“At Microsoft’s Worldwide Partner Conference July 11 to 15, Chief Operating Officer Kevin Turner told attendees he believes Apple’s iPhone 4, with its antenna problems, could be that company’s Windows Vista. Turner was referring, of course, to the issues faced by Microsoft after its Vista operating system failed to deliver an experience that customers had hoped for. Turner’s comments were certainly interesting, and they undoubtedly will make some wonder if he’s right. After all, there are parallels that can be drawn between the two releases. Depending on what Apple does to address the iPhone 4 antenna issue beyond offering a free case, the iPhone 4 could turn out to be just as big of a problem for Apple as Vista was for Microsoft. Let’s examine some of the similarities between Windows Vista and Apple’s iPhone 4.”
I was a tad incensed at this article because it made a good case if one was selective with the facts. Structurally, the Vista rollout is very different from the iPhone. The majority of Vista licenses are sold in bundles. iPhones are outright retail purchases. It’s a lot harder to return Vista when it’s included with your PC. Customers did have an option to downgrade but that was prior to purchase. Returns are practically impossible when the OS is bundled. Returning an iPhone is easy. Just walk into a store and get your money back.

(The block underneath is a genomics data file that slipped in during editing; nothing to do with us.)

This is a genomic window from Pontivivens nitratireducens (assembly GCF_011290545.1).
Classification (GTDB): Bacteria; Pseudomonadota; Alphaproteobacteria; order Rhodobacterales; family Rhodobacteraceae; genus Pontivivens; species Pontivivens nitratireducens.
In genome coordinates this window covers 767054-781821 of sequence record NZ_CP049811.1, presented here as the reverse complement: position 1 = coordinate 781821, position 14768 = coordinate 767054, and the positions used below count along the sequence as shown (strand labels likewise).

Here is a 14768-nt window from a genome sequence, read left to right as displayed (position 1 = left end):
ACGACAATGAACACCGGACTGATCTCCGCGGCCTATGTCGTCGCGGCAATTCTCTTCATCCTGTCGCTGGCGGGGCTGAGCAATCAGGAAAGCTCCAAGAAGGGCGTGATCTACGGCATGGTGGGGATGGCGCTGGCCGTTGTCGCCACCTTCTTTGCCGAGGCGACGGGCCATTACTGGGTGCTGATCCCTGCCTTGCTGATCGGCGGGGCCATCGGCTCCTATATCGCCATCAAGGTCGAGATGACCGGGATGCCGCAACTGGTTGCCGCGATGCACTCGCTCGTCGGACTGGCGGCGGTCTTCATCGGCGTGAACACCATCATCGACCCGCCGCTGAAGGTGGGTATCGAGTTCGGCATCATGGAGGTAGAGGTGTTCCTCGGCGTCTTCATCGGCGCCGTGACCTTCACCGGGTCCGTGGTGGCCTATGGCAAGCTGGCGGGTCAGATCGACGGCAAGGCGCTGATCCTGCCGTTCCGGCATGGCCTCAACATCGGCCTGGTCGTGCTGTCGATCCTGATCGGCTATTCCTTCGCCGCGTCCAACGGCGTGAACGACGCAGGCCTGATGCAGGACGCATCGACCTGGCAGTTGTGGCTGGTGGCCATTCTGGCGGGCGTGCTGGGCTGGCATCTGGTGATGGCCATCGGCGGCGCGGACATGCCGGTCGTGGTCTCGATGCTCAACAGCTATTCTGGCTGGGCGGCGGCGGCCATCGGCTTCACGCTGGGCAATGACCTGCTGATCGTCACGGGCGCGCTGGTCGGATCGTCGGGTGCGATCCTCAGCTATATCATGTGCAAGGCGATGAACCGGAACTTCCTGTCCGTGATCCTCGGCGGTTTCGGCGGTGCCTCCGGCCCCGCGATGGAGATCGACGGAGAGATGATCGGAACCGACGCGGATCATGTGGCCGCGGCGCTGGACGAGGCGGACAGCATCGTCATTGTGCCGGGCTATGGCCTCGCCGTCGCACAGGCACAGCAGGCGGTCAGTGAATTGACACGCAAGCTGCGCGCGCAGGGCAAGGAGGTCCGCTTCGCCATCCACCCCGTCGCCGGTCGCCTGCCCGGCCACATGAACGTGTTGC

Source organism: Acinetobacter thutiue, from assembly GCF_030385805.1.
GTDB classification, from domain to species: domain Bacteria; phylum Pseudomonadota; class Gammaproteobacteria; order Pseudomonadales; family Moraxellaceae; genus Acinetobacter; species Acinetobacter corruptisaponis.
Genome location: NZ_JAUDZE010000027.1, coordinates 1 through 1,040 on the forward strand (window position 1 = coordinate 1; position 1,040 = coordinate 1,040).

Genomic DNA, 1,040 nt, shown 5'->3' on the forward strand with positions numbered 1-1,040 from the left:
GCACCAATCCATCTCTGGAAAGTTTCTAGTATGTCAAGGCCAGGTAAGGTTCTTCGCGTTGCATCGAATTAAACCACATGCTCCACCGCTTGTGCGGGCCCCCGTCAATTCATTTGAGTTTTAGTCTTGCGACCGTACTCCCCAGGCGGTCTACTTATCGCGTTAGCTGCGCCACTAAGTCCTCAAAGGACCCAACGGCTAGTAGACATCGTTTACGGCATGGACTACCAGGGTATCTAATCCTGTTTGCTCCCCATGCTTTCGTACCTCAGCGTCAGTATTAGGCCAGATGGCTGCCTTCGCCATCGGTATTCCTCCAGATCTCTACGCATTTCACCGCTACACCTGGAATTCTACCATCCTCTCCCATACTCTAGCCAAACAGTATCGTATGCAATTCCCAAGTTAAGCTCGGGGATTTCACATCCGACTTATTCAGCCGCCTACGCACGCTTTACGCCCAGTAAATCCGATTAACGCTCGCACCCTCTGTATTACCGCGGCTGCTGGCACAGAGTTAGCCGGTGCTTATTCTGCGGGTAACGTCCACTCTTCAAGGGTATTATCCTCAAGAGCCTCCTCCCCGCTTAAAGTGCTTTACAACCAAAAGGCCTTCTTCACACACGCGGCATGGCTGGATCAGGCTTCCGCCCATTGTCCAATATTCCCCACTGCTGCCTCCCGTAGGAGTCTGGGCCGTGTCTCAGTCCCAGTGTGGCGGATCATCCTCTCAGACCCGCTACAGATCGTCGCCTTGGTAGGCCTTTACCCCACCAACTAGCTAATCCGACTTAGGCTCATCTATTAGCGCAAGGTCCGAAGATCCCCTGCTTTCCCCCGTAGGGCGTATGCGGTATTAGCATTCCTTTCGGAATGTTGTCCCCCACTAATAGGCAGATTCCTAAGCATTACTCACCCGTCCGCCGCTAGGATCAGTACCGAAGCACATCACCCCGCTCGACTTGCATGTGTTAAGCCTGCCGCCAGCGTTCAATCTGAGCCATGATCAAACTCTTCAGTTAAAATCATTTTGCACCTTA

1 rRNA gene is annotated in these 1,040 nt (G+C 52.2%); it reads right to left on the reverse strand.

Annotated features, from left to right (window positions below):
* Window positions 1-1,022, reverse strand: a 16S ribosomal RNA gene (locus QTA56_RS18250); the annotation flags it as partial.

As of right now, Apple is reporting a 1.7% return rate over this “issue” which is less than 1/3 the 6% return rate of the iPhone 3GS. People were reporting antenna problems the day the phone went on sale. So it’s not like customers haven’t had plenty of opportunity to return their phones. It’s always possible we could see more returns in the future, but as of now people are keeping their phones. That’s a win for Apple.
To imply that “Anntennagate” is going to turn into a Vista-esque failure for Apple feels like yellow journalism to me and it’s disappointing to see so much of it these last few weeks.
Miller-esque caveat alert: ‘Course that’s just my opinion. I could be wrong.
(Via Business Insider.)
Clearly client lock-in has it’s advantages.
“The strangest point of this ad is that Giampaolo didn’t get the portability, battery life, and power he was looking for, he just ended up with a cheap-appearing machine that obscured its real technical limitations under a flashy layer of misleading, specification-oriented marketing, the very thing he thought he was avoiding with HP: buying a brand rather than a computer. And that’s exactly what Microsoft wants people to do: buy its brand rather than a computer that does what they want it to do.”
(Via Roughly Drafted.)
Great summary on why Microsoft can’t even sell itself. It has to sell others. I wonder how Dell or Lenovo feel about this ad.
“That has hit Microsoft particularly hard, resulting in an 11% drop in profits over its year ago quarter and plans to cut 5,000 jobs over the next year and a half. On the other hand, Apple posted its best quarterly results ever, with 9% growth in its Mac sales over the previous year.”
(Via RoughlyDrafted Magazine.)
This what happens when you have to focus on making great products in order to survive. Making commodities is a long term user for enhanced profits.